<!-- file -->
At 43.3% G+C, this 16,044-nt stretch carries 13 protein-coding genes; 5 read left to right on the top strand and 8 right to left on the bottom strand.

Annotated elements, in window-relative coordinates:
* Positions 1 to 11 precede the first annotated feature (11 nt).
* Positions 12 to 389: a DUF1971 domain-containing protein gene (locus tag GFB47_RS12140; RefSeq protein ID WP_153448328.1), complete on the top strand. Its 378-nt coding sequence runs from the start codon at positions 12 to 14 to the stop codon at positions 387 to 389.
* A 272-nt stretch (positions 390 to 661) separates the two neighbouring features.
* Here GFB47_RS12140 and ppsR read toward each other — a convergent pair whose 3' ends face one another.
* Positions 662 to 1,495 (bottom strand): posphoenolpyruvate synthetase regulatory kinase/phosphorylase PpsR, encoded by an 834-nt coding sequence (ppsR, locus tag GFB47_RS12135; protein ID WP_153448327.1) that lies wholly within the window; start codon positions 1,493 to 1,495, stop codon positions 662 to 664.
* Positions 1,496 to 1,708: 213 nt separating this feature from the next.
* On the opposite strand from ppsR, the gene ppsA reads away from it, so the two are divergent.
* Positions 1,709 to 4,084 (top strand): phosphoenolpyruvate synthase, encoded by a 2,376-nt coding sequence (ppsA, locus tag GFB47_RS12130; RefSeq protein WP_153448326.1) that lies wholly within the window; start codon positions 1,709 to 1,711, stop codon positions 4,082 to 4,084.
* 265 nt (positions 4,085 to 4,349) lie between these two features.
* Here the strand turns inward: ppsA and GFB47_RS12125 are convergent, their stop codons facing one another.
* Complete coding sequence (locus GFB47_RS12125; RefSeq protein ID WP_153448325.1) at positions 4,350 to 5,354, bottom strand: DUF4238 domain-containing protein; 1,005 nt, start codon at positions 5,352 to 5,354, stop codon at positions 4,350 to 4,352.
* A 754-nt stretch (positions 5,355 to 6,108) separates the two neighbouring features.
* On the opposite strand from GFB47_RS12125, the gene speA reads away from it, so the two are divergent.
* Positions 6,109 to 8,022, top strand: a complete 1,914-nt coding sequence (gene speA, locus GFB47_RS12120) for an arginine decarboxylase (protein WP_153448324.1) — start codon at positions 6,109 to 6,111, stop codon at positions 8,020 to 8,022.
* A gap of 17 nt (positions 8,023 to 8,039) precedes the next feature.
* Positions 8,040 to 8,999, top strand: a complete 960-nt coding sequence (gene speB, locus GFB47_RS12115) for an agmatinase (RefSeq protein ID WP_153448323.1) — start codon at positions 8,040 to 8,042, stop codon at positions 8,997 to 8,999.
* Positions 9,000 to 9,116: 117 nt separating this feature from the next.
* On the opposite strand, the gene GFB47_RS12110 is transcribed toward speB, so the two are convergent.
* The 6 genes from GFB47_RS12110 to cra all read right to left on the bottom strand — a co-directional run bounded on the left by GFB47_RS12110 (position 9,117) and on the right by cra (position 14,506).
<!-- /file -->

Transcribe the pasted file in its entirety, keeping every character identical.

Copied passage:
At 43.3% G+C, this 16,044-nt stretch carries 13 protein-coding genes; 5 read left to right on the top strand and 8 right to left on the bottom strand.

Annotated elements, in window-relative coordinates:
* Positions 1 to 11 precede the first annotated feature (11 nt).
* Positions 12 to 389: a DUF1971 domain-containing protein gene (locus tag GFB47_RS12140; RefSeq protein ID WP_153448328.1), complete on the top strand. Its 378-nt coding sequence runs from the start codon at positions 12 to 14 to the stop codon at positions 387 to 389.
* A 272-nt stretch (positions 390 to 661) separates the two neighbouring features.
* Here GFB47_RS12140 and ppsR read toward each other — a convergent pair whose 3' ends face one another.
* Positions 662 to 1,495 (bottom strand): posphoenolpyruvate synthetase regulatory kinase/phosphorylase PpsR, encoded by an 834-nt coding sequence (ppsR, locus tag GFB47_RS12135; protein ID WP_153448327.1) that lies wholly within the window; start codon positions 1,493 to 1,495, stop codon positions 662 to 664.
* Positions 1,496 to 1,708: 213 nt separating this feature from the next.
* On the opposite strand from ppsR, the gene ppsA reads away from it, so the two are divergent.
* Positions 1,709 to 4,084 (top strand): phosphoenolpyruvate synthase, encoded by a 2,376-nt coding sequence (ppsA, locus tag GFB47_RS12130; RefSeq protein WP_153448326.1) that lies wholly within the window; start codon positions 1,709 to 1,711, stop codon positions 4,082 to 4,084.
* 265 nt (positions 4,085 to 4,349) lie between these two features.
* Here the strand turns inward: ppsA and GFB47_RS12125 are convergent, their stop codons facing one another.
* Complete coding sequence (locus GFB47_RS12125; RefSeq protein ID WP_153448325.1) at positions 4,350 to 5,354, bottom strand: DUF4238 domain-containing protein; 1,005 nt, start codon at positions 5,352 to 5,354, stop codon at positions 4,350 to 4,352.
* A 754-nt stretch (positions 5,355 to 6,108) separates the two neighbouring features.
* On the opposite strand from GFB47_RS12125, the gene speA reads away from it, so the two are divergent.
* Positions 6,109 to 8,022, top strand: a complete 1,914-nt coding sequence (gene speA, locus GFB47_RS12120) for an arginine decarboxylase (protein WP_153448324.1) — start codon at positions 6,109 to 6,111, stop codon at positions 8,020 to 8,022.
* A gap of 17 nt (positions 8,023 to 8,039) precedes the next feature.
* Positions 8,040 to 8,999, top strand: a complete 960-nt coding sequence (gene speB, locus GFB47_RS12115) for an agmatinase (RefSeq protein ID WP_153448323.1) — start codon at positions 8,040 to 8,042, stop codon at positions 8,997 to 8,999.
* Positions 9,000 to 9,116: 117 nt separating this feature from the next.
* On the opposite strand, the gene GFB47_RS12110 is transcribed toward speB, so the two are convergent.
* The 6 genes from GFB47_RS12110 to cra all read right to left on the bottom strand — a co-directional run bounded on the left by GFB47_RS12110 (position 9,117) and on the right by cra (position 14,506).